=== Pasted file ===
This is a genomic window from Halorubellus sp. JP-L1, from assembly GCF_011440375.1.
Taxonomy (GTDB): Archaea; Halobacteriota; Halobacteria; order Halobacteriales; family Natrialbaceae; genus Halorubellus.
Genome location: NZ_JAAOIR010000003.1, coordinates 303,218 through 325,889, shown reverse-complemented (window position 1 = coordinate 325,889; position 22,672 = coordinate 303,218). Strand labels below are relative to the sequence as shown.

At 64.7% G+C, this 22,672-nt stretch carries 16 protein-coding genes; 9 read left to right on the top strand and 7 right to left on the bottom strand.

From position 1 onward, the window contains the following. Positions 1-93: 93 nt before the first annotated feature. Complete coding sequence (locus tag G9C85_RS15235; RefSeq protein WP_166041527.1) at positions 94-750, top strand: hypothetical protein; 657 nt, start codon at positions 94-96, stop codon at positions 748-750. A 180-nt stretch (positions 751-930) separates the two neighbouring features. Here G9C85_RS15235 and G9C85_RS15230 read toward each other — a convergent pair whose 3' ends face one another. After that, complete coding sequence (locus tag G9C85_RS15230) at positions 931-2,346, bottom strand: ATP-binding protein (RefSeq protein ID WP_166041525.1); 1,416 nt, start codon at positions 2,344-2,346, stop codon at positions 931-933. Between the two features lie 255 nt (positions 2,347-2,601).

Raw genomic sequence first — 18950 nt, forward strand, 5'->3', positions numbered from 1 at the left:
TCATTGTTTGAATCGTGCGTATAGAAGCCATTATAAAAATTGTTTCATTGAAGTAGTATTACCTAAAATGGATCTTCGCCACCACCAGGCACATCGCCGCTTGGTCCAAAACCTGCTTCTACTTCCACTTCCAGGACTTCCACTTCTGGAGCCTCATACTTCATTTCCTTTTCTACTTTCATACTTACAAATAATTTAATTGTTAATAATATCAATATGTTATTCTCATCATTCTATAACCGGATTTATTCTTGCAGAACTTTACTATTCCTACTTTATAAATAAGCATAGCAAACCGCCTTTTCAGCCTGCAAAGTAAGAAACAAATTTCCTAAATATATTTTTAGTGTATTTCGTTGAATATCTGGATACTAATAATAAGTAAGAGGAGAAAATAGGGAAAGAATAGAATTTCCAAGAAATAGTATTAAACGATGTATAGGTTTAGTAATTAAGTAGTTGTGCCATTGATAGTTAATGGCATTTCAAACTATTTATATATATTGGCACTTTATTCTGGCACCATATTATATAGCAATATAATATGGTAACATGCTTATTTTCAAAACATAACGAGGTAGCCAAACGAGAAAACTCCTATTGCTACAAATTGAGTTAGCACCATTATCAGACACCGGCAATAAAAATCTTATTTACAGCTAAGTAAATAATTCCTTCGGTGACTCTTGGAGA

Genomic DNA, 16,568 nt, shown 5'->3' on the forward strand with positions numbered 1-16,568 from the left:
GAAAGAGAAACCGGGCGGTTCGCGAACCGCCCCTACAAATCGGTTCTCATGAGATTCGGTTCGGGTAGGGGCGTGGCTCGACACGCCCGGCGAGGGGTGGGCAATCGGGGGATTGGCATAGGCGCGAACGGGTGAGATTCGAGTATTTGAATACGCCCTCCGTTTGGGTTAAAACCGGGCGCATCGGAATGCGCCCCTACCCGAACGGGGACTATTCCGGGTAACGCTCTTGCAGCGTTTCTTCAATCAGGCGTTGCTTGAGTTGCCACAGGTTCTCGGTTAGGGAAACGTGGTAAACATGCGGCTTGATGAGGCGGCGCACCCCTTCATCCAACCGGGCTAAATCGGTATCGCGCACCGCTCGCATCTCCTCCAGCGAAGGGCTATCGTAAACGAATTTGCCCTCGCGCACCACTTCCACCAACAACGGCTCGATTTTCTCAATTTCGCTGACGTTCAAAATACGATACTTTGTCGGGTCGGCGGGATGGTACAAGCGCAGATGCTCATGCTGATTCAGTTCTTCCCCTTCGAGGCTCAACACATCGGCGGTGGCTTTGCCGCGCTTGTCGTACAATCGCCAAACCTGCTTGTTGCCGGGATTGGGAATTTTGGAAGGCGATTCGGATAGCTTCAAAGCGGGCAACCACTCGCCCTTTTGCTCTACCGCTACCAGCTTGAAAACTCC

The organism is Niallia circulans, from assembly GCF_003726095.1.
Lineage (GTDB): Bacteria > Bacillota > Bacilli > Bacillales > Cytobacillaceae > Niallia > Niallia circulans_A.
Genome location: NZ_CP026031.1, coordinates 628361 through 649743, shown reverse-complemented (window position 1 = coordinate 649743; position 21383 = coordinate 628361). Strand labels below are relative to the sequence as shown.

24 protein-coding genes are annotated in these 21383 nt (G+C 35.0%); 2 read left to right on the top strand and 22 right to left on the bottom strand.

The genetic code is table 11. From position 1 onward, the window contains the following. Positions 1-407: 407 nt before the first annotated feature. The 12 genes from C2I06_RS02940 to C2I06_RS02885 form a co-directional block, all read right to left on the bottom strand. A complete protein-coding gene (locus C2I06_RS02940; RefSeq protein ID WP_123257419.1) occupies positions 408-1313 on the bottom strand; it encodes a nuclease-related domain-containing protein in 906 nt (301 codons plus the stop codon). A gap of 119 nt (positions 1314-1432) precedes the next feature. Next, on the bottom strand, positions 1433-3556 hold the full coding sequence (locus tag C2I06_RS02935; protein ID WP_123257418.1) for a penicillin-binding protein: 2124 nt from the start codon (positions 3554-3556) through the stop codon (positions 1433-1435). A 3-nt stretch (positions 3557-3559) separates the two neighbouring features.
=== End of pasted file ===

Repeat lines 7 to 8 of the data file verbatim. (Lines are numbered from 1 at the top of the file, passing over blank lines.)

TCATTGTTTGAATCGTGCGTATAGAAGCCATTATAAAAATTGTTTCATTGAAGTAGTATTACCTAAAATGGATCTTCGCCACCACCAGGCACATCGCCGCTTGGTCCAAAACCTGCTTCTACTTCCACTTCCAGGACTTCCACTTCTGGAGCCTCATACTTCATTTCCTTTTCTACTTTCATACTTACAAATAATTTAATTGTTAATAATATCAATATGTTATTCTCATCATTCTATAACCGGATTTATTCTTGCAGAACTTTACTATTCCTACTTTATAAATAAGCATAGCAAACCGCCTTTTCAGCCTGCAAAGTAAGAAACAAATTTCCTAAATATATTTTTAGTGTATTTCGTTGAATATCTGGATACTAATAATAAGTAAGAGGAGAAAATAGGGAAAGAATAGAATTTCCAAGAAATAGTATTAAACGATGTATAGGTTTAGTAATTAAGTAGTTGTGCCATTGATAGTTAATGGCATTTCAAACTATTTATATATATTGGCACTTTATTCTGGCACCATATTATATAGCAATATAATATGGTAACATGCTTATTTTCAAAACATAACGAGGTAGCCAAACGAGAAAACTCCTATTGCTACAAATTGAGTTAGCACCATTATCAGACACCGGCAATAAAAATCTTATTTACAGCTAAGTAAATAATTCCTTCGGTGACTCTTGGAGA

Genomic DNA, 16,568 nt, shown 5'->3' on the forward strand with positions numbered 1-16,568 from the left: